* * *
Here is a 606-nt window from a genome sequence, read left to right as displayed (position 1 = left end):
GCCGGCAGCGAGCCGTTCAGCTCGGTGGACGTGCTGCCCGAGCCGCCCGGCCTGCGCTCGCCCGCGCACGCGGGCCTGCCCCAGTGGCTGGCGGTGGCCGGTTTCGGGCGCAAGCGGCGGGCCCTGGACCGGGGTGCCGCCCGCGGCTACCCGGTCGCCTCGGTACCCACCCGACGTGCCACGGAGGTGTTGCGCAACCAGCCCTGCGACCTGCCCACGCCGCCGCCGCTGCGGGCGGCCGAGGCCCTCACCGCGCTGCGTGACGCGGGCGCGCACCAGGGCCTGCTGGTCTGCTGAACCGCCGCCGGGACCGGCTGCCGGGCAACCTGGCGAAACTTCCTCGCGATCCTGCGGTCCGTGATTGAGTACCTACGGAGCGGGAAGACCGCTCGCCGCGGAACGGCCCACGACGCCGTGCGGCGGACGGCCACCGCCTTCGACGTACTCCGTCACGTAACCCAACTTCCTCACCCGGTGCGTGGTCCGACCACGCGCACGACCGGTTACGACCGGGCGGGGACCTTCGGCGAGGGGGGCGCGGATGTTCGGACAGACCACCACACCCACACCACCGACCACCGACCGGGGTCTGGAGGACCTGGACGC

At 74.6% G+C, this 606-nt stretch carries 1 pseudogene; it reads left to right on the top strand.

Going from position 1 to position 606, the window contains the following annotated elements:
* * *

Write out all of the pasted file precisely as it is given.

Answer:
Here is a 606-nt window from a genome sequence, read left to right as displayed (position 1 = left end):
GCCGGCAGCGAGCCGTTCAGCTCGGTGGACGTGCTGCCCGAGCCGCCCGGCCTGCGCTCGCCCGCGCACGCGGGCCTGCCCCAGTGGCTGGCGGTGGCCGGTTTCGGGCGCAAGCGGCGGGCCCTGGACCGGGGTGCCGCCCGCGGCTACCCGGTCGCCTCGGTACCCACCCGACGTGCCACGGAGGTGTTGCGCAACCAGCCCTGCGACCTGCCCACGCCGCCGCCGCTGCGGGCGGCCGAGGCCCTCACCGCGCTGCGTGACGCGGGCGCGCACCAGGGCCTGCTGGTCTGCTGAACCGCCGCCGGGACCGGCTGCCGGGCAACCTGGCGAAACTTCCTCGCGATCCTGCGGTCCGTGATTGAGTACCTACGGAGCGGGAAGACCGCTCGCCGCGGAACGGCCCACGACGCCGTGCGGCGGACGGCCACCGCCTTCGACGTACTCCGTCACGTAACCCAACTTCCTCACCCGGTGCGTGGTCCGACCACGCGCACGACCGGTTACGACCGGGCGGGGACCTTCGGCGAGGGGGGCGCGGATGTTCGGACAGACCACCACACCCACACCACCGACCACCGACCGGGGTCTGGAGGACCTGGACGC

At 74.6% G+C, this 606-nt stretch carries 1 pseudogene; it reads left to right on the top strand.

Going from position 1 to position 606, the window contains the following annotated elements: